It's important for me to remember the last part of those famous words by St Therese of Lisieux.
So many choices this time of year, and so many homeschooling "methods" that attract me. Classical education is my abiding love. This book Jesuit Education by Robert Schwickerath is my reading of choice right at the moment.
Yet Charlotte Mason and unschooling were even earlier influences on me. Even before I read Laura Berquist's book (and Douglas Wilson's, which I did not like as much) I had read Susan Schaeffar Macaulay's For the Children's Sake, and John Holt's' Teach Your Own.
I am using the Ambleside curriculum because of all that is out there it seems the most reasonable for me personally to build on in view of my interests and abilities and ideas about education. It meets up nicely with my understanding of the principles of classical education, without burdening me with intensive teaching of Latin and Greek and other things I don't know well. And the emphasis on hours of time to play and investigate meets up nicely with my unschooly side, too, and my belief that freedom and exploration are of vital importance in learning.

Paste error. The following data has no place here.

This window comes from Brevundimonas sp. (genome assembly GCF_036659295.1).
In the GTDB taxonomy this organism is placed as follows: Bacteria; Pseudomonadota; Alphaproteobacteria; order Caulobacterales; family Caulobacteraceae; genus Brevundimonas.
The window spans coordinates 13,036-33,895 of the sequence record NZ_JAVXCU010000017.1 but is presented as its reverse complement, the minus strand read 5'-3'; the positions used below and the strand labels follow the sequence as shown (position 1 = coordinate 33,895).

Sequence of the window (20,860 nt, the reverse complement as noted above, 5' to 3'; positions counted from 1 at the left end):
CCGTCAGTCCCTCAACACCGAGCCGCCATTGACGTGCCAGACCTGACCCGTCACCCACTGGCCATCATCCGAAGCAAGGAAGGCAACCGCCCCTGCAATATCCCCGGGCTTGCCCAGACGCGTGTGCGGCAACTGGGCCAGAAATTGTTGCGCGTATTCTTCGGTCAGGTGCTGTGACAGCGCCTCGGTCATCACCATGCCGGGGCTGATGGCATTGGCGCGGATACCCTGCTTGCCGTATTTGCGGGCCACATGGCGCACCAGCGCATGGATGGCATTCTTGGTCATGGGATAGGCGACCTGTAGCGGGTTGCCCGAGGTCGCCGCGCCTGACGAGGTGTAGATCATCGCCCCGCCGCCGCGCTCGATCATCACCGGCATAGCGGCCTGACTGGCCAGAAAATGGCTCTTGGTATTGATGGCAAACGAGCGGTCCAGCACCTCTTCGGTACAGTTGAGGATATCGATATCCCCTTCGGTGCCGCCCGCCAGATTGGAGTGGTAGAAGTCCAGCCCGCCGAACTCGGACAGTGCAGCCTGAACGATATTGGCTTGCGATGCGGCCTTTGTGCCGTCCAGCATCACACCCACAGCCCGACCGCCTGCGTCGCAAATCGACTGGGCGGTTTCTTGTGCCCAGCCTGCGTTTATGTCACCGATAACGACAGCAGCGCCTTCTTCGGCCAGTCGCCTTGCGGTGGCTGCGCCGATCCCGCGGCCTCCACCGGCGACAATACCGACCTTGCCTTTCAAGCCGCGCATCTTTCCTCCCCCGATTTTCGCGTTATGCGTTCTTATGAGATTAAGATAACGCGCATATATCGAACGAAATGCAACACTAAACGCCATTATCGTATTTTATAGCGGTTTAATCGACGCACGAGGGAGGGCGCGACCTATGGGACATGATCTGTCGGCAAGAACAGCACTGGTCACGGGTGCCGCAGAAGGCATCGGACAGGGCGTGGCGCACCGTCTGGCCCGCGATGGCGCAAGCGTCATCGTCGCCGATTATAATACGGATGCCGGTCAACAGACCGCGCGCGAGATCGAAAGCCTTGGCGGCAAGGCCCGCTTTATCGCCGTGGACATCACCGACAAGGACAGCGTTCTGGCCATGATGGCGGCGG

But it's about Him and His Will, more than anything else.
I think I love to think about learning in general, and in particular the rich heritage of our past all the way from the ancient days. Theory of education seems so closely wrapped up with our understanding of the human being. Degrading, mechanical forms of education seem to rise when the general view of the human is ignoble and mechanistic.
From the Introduction to Jesuit Education:
"For an educational system must aim not at educating men in general, but at educating the youth of a certain age in a certain country. Hence the necessity of changes, of development. Education is something living and must grow, otherwise it will soon whether and decay.So like St Therese I am free to choose what will help me and my children on the road to what God wants for us, in light of those fundamental principles.
There are, however, certain fundamental principles, certain broad outlines of education, based on sound philosophy and the experience of centuries, which suffer no change."